Neither Good Omens nor Game of Thrones are available for streaming on Netflix (you’ll have to go to one of their competitors). Overall I tend to agree with Brian that people’s time and eyeballs are finite. As more streaming services emerge, usage will simply be split between streaming providers. There might be a slight increase in overall streaming usage due to the effect you mentioned (more content available for a wider audience than in previous years), but I don’t expect it to be an overnight change for our industry.

They can already stream different content to multiple devices simultaneously.
All this does is make some content that wasn’t available previously now available.

People can really only watch one thing at a time. Net streaming of the last mile
is unlikely to change much. Just where that content is coming from may change.

Mark

I guess the question is, will Disney content compel users who are not
already streaming to start streaming?

Maybe, maybe not.

But what is 100% certain is that Disney knows how to make content that people want to watch a LOT of , and Disney+ is going to be the only place to get that content. Customers are going to go where the content they want to watch is. That’s not going to be Netflix/Amazon/Hulu, unless their forays into original content do a major reversal.

This is my feeling as well. It may impact people whose models assume that 20% of video is Netflix (or whatever service) as that ratio changes.

- Jared

People can really only watch one thing at a time.

This is my thought also.

Net streaming of the last mile
is unlikely to change much. Just where that content is coming from
may change.

Indeed.

Cheers,
b.

Different target audiences.

That are already satisfied with existing services, so no new target
audiences.

Now the parents can be watching "Good Omens" or "Game of Thrones" on
Netflix while the kids are streaming "The Lion King" on Disney+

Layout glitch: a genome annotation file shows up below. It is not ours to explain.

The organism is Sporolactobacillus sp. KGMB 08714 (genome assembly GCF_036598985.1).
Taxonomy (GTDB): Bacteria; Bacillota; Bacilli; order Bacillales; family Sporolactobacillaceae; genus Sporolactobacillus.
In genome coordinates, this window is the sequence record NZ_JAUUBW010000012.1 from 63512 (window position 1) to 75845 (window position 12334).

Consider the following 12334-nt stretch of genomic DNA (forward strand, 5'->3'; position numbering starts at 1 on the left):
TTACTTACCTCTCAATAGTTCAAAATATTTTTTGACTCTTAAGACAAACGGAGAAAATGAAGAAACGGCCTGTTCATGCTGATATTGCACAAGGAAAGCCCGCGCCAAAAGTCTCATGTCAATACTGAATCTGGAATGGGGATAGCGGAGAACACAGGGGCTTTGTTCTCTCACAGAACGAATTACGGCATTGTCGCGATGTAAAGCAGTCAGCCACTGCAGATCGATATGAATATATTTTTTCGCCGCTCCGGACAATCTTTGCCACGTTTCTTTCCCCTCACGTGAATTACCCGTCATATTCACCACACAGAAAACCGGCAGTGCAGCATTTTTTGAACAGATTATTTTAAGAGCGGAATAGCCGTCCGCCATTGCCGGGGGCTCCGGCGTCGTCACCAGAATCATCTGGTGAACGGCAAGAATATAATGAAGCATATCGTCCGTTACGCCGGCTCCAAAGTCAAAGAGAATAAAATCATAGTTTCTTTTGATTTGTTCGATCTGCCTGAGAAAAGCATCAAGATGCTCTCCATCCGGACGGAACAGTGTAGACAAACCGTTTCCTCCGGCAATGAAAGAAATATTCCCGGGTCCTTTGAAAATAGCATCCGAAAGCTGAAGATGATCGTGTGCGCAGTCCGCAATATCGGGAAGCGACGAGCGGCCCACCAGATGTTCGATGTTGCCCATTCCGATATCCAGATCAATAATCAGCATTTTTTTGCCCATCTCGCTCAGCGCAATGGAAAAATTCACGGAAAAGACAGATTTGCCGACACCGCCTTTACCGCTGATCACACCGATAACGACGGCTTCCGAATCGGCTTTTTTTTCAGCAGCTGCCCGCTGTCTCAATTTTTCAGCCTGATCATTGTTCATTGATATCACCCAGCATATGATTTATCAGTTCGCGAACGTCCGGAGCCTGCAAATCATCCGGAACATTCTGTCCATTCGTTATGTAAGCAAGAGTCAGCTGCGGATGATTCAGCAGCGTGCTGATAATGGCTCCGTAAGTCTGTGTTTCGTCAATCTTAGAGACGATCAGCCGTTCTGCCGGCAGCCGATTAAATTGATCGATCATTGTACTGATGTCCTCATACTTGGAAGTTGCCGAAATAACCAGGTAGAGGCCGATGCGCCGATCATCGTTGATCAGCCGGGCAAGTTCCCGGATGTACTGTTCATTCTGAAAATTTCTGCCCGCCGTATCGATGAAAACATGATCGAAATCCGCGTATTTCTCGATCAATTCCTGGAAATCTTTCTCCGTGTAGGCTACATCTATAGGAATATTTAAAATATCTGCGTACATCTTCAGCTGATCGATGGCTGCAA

streaming.

But they could watch lots of (Disney even) content on Netflix already.
So I still don't see an increase in consumption just because of
Disney+.

Instead of the whole family watching one show together, now we have
segmentation in the marketplace.

Disney+ doesn't change "whole family watching one show together" (or
not -- because individuals watching their own streams is already
possible) model from the current model.

Cheers,
b

I agree with this. I mean, it might bring on a few new streaming
viewers but these would be those who haven't yet transitioned to
streaming video for the majority of their watching habits. So this
won't really establish a new audience but it could help siphon more
away from cable/sattelite. Its just the equivilant of a new channel
coming along. One person can only practically watch one show at a time
(maybe doesn't apply to football games...) so if there's a given
audience size, all this really does is shuffle the ratings around a
bit.

As to the "$10-20/mo for eight different services", I tend to think
that people are gonna rebel at some point and seek out some sort of a
centralized service and we'll kinda be back to where we started, with
each source getting payment for the specific program viewed. Hard to
tell, but the fragmentation thing will start to come to the forefront
before too much longer, IMO.

-Wayne

Apropos of something, Sony has announce that it's pulling the plug on its PlayStation Vue Internet streaming TV service via the PlayStation PS4 platform, effective January 30, 2020.

Might free-up some bandwidth for someone, somewhere...

Ref: https://www.playstation.com/en-us/network/vue/faq/plan-updates/

- John

My point was that Disney has a lock on much of the content kids love.

Netflix/HBO/AmazonPrime, not so much.

So, the new eyeballs aren’t going to be from parents watching different shows, it’ll be from parents watching their adult-ish stuff, while the kids are happily ensconced with Disney+.

I called out Game of Thrones and Good Omens as shows that are popular with adults but that aren’t terribly family friendly, so you won’t be getting many 12-and-unders watching them.

That’s where the new eyeballs come from.

Matt

My point was that Disney has a lock on much of the content kids love.

Which was, until Disney+, on Netflix.

https://www.theverge.com/2012/12/4/3727688/netflix-streaming-rights-new-disney-marvel-pixar-movies

Netflix/HBO/AmazonPrime, not so much.

The above article (and the number of kids in my life with their
eyeballs constantly glued to TV screens) says otherwise.

So, the new eyeballs aren't going to be from parents watching
different
shows, it'll be from parents watching their adult-ish stuff, while
the kids
are happily ensconced with Disney+.

But those little eyeballs aren't new. They have already been watching
as much streaming as their parents would allow -- unrestricted in
probably too many cases.

I called out Game of Thrones and Good Omens as shows that are popular
with
adults but that aren't terribly family friendly, so you won't be
getting
many 12-and-unders watching them.

No, instead they were already watching the ass-barn-load of kids
content that is on the existing streaming services.

b.